Patrick Keppel's Introduction

The following is the introduction given by Patrick Keppel, Chair of Liberal Arts at NEC, from last week's reading with Timothy Ogene.

I’d like to welcome everyone to an evening celebrating the work of NEC’s poet-in-residence, Ruth Lepson.  Ruth is a great colleague, a real joy to work with—an extremely warm, talented, and engaging teaching artist.  Her Poetry Workshop and Contemporary Poetry electives are always extremely popular, as her emphasis on the pure music of language resonates with the kind of students NEC attracts.  In their evaluations, students often comment on how her classes give them insight into their lives in general and as musicians in particular.

One student wrote that Ruth helped him see that “Poetry is music, art, composition, and everything alike.”

Another wrote, “There were so many engaging moments in this class…The idea and teachings of this class have expanded my outlook on art, life, and music.”  

And still another:  “This course taught me to look into the deeper meaning of things and in other situations to just enjoy the experience.  Ruth Lepson is awesome!”

At our annual Poetry Reading, as well as at our Hear Here! publication event, Ruth’s students present their compelling original poetry and impressive musical settings.  As you watch them interact with Ruth, it’s clear just how much they treasure her. They feel deeply connected to Ruth personally, as both a professional mentor and friend.  Some even have collaborated with her artistically, in poetry and jazz, in recordings and in concerts in Boston and New York.  In fact, we will see and hear some examples of these collaborations tonight.

Ruth’s passion for extending herself as a multidimensional artist has earned her the respect of many wonderful local, national, and international poets—many of whom she has invited to her electives as guest artists, including her mentor Robert Creeley, Llyod Schwartz, Fanny Howe, Gerrit Lansing, Laurie Duggan, Geoffrey O’Brien, Tina Darragh, P. Inman, and Kate Greenstreet—as well as major composers/musician collaborators such as Steve Lacy, Alan Fletcher, Bob Cogan, Joe Maneri, and Frank Carlberg, who created a song from one of Ruth’s poems, which we will also hear performed tonight.

Ruth has published several volumes of poetry including Dreaming in Color, Poetry from Sojourner, Morphology, I Went Looking for You, and of course, her most recent book of poems, ask anyone, which is receiving significant critical acclaim. There are copies of the book for purchase in the back, and if you haven’t yet got a copy, I strongly urge you to, as it’s quite remarkable.

As the poet and editor Joyce Peseroff wrote in a recent review, “The gift of Lepson’s poetry lies in the degree of attention she pays the world. Like the painter in the poem ‘the painter’s turning his head,’ Lepson believes that ‘in talk   in art   two things going on//two languages   one of love and one of noticing//each a pleasure   they happen together.’ Ask anyone offers its pleasures the way a musician builds a chord, each line a distinct note that resonates in fresh and harmonious ways.”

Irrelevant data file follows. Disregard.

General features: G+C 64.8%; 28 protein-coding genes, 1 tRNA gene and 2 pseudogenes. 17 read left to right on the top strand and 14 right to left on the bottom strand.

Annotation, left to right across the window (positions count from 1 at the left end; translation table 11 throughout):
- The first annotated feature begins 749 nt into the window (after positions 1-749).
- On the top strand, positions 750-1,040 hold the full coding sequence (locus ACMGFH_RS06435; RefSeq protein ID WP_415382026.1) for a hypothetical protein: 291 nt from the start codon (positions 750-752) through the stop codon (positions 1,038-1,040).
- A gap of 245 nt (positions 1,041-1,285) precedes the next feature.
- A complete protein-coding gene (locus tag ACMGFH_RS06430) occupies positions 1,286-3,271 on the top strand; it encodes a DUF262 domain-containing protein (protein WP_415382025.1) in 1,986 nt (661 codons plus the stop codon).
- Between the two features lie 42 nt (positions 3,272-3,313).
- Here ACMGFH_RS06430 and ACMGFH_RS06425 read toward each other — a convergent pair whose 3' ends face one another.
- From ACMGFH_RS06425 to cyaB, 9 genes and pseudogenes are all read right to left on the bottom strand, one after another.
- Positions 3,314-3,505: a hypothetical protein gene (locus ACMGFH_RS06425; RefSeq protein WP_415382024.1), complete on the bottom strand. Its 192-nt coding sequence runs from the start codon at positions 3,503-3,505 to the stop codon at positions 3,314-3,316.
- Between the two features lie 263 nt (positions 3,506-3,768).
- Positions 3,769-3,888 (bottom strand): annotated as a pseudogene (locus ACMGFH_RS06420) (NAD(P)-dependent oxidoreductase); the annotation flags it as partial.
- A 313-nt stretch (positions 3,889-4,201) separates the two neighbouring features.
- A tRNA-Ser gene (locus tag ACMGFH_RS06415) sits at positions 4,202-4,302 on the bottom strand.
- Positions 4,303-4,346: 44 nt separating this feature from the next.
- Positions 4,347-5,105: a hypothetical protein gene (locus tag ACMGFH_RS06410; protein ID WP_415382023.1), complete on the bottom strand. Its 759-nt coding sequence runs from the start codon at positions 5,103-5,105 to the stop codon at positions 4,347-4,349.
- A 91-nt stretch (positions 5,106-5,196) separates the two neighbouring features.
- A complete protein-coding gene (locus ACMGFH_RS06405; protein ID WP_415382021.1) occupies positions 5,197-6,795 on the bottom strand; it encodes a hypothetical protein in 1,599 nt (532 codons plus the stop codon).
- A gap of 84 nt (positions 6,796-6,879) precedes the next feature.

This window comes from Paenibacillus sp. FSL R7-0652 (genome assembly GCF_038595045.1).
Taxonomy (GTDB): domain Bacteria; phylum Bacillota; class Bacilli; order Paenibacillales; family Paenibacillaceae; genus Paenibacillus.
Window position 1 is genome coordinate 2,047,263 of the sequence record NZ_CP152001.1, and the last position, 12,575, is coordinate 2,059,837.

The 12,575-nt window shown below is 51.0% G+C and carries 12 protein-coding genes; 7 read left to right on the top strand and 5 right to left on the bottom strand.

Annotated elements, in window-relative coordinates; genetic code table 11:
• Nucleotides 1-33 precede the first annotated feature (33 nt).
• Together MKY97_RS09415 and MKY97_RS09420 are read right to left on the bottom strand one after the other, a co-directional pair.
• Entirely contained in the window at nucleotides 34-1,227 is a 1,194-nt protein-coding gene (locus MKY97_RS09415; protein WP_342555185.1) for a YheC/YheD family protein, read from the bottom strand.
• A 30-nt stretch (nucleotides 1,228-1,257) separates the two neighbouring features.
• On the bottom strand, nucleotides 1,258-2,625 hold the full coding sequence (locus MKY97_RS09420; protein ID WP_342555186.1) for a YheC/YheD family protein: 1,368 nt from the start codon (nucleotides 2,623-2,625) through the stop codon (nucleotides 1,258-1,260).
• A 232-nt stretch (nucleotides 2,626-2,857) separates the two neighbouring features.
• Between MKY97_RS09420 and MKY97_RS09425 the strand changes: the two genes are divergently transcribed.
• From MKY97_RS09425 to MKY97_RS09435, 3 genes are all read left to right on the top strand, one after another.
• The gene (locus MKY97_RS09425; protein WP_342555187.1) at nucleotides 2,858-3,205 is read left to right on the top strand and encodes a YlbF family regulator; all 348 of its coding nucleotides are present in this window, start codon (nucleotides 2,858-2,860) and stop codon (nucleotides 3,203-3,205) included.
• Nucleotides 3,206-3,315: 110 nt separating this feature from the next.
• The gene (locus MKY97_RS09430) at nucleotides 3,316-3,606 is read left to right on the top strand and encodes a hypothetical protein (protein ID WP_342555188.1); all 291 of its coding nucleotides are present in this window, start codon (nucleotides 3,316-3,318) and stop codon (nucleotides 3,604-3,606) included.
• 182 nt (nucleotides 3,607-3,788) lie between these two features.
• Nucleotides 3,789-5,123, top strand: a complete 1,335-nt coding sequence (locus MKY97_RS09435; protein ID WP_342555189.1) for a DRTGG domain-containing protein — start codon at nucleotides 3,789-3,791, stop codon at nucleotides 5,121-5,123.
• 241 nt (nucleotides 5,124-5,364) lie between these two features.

Our special guest tonight, the poet Timothy Ogene, recently wrote what I consider a particularly insightful review of the delicate complexities of the language and structure of Ruth’s poems.

“In Lepson’s work,” he writes, “thought reveals itself in the choice and structural placement of words and, in other instances, a reluctance to carry an emotion to an expected end. The goal, it seems, is to create a binary that balances overt emotions with critical deliberations.

“Most important, however, is the fierce grasp on the function and limits of language, where the poet does not merely play and experiment with language for its own sake but for an intended subliminal effect. That subliminal effect is accentuated by the not-quiteness of her poems, how they leave the reader sandwiched between a climax and a joyous longing for more, practically making us ‘want to think and dance at the same time’ as Betsy Sholl says of Lepson’s poems.”

So, in short, we have a great night of thinking and dancing ahead of us.  Ruth will be reading from a variety of her volumes, including a poem based upon Fielding Dawson’s portrait of the artist Cy Twombly which she read at the ICA Black Mountain College show this winter and which she’ll be reading for an upcoming Cy Twombly show at the MFA.  She’ll also be reading poems with accompaniment, which she will describe. And of course we’ll also hear poems from our special guest, Timothy Ogene, whom Ruth will introduce.

But first please welcome to the stage, our terrific poet-in-residence, Ruth Lepson.